Last week, the Department of Veterans Affairs issued an interim final rule to benefit Air Force Reserve service-members who trained and worked on C-123 aircraft that had been used to spray herbicide in Vietnam. Upon a request from VA, the National Academy of Sciences’ Institute of Medicine (IOM) surveyed data on the subject of residual exposure to Agent Orange from aircraft used to spray herbicide in Operation Ranch Hand in Vietnam. The IOM concluded that “it is probable that the exposure of at least some Reservists exceeded level equivalent to some guidelines established for office workers in enclosed settings.” The IOM also found plausibility in that “the C-123s did contribute to some adverse health consequences among [Air Force] Reservists who worked in [Operation Ranch Hand] C-123s after the planes returned from Vietnam.”
Consequently, VA issued the interim rule last week expanding the definition of a “veteran” to accommodate this new medical information. Under 38 U.S.C. 101, a “veteran” may be a Reservist who was “disabled” or died during a period of active duty for training (ADT) or inactive duty for training (IDT). The interim rule now interprets the word “disabled” to include exposure to Agent Orange during ADT or IDT via a C-123 that was used to spray herbicide in Operation Ranch Hand.
In the supplemental information to the interim rule, VA explains that the legislative history of 38 U.S.C. 101 does not express what Congress intended by requiring that a Reservist be ‘disabled’ during IDT or ADT to qualify as a veteran. VA does state that:
[i]t is probable that Congress required a Reserve component member to have been disabled ‘during’ training because the medical science at the time understood that, if an in-service injury were to result in disability, at least some aspect of that disability generally would be manifest contemporaneous with the injury.
A disability arising from Agent Orange exposure, however, generally does not manifest until years after regular and repeated exposure. Many herbicide related disabilities are “latent injuries.”
VA’s interim rule, amending 38 C.F.R. 3.307, states:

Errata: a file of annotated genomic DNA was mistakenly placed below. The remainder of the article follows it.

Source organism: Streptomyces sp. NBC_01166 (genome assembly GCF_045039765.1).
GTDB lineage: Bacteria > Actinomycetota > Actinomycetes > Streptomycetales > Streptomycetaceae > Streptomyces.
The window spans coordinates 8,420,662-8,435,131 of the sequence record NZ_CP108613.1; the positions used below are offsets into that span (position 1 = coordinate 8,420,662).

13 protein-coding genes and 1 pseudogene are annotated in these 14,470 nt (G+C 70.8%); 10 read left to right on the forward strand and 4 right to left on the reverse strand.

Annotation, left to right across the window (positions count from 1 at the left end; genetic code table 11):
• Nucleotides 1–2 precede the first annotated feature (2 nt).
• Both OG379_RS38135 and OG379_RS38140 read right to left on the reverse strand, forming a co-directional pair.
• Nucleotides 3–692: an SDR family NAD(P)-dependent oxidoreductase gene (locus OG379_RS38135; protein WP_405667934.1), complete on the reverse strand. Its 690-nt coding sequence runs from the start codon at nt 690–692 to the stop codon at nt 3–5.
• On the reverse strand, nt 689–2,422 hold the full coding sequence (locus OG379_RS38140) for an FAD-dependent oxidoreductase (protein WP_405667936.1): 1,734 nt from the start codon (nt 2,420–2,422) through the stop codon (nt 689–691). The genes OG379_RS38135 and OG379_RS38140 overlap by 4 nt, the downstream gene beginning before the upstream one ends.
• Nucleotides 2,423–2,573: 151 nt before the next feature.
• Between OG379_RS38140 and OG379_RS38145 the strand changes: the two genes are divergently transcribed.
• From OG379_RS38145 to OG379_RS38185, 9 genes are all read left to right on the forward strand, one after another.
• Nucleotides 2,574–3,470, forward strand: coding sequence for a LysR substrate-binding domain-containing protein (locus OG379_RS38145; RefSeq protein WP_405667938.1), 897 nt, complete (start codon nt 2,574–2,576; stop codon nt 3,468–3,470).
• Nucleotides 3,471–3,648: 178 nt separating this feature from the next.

[a]n individual who performed service in the Air Force or Air Force Reserve under circumstances in which the individual concerned regularly and repeatedly operated, maintained, or served onboard C-123 aircraft known to have been used to spray an herbicide agent during the Vietnam era shall be presumed to have been exposed during such service to an herbicide agent. For purposes of this paragraph, ‘regularly and repeatedly operated, maintained, or served onboard C-123 aircraft’ means that the individual was assigned to an Air Force or Air Force Reserve squadron when the squadron was permanently assigned one of the affected aircraft and the individual had an Air Force Specialty Code indicating duties as a flight, ground maintenance, or medical crew member on such aircraft.
Elements of a Claim for Disability Based on Herbicide Exposure from a C-123 Aircraft
From this language, one can surmise that VA will look for two basic elements in a claim for disability compensation based on herbicide exposure from a C-123 aircraft. First, VA will cross-reference the unit to which the claimant was assigned with the list of units known to have received a C-123 used in Operation Ranch Hand. Second, VA will compare the claimant’s Air Force Specialty Code for flight duties, ground maintenance jobs, or flight surgeon duties. VA estimates that the interim rule will influence about 1,500 to 2,300 claims. The C-123s used in Operation Ranch Hand were transferred to a limited number of units: the 906th and 907th Tactical Airlift Groups (TAG); the 911th TAG; and the 731st Tactical Airlift Squadron. A claimant’s assignment history will need to include one of these units when the C-123s were in service. Some C-123s were sent overseas as part of defense cooperation agreement programs.
Because a Reservist’s duties do not always precisely fit the Air Force Specialty Codes (AFSC), the possibility exists that VA will reject some claims because the claimant’s AFSC does not match a flight crew, ground maintenance, or flight surgeon AFSC. For example, in the early 1970s some Air Force fire fighters were assigned the task of washing the herbicide out of C-123s used in testing programs at Eglin Air Force Base. The AFSC for a fire fighter would not match the AFSC for the flight crew, ground maintenance, or flight surgeon. So, VA would reject that claim because the claimant’s AFSC would not match the jobs listed in the interim rule. The fire fighter, however, would have received just as much exposure as a ground maintenance worker. Attorneys at Bosley & Bratch have solved this kind of problem in the past by developing very, very detailed evidence about the claimant’s duties including diagrams, maps, photos, and live testimony employing all those pieces of demonstrative evidence.
Thus, although the interim rule will be helpful, it does have limitations. Like all regulations, it cannot ‘contemplate’ all potential situations.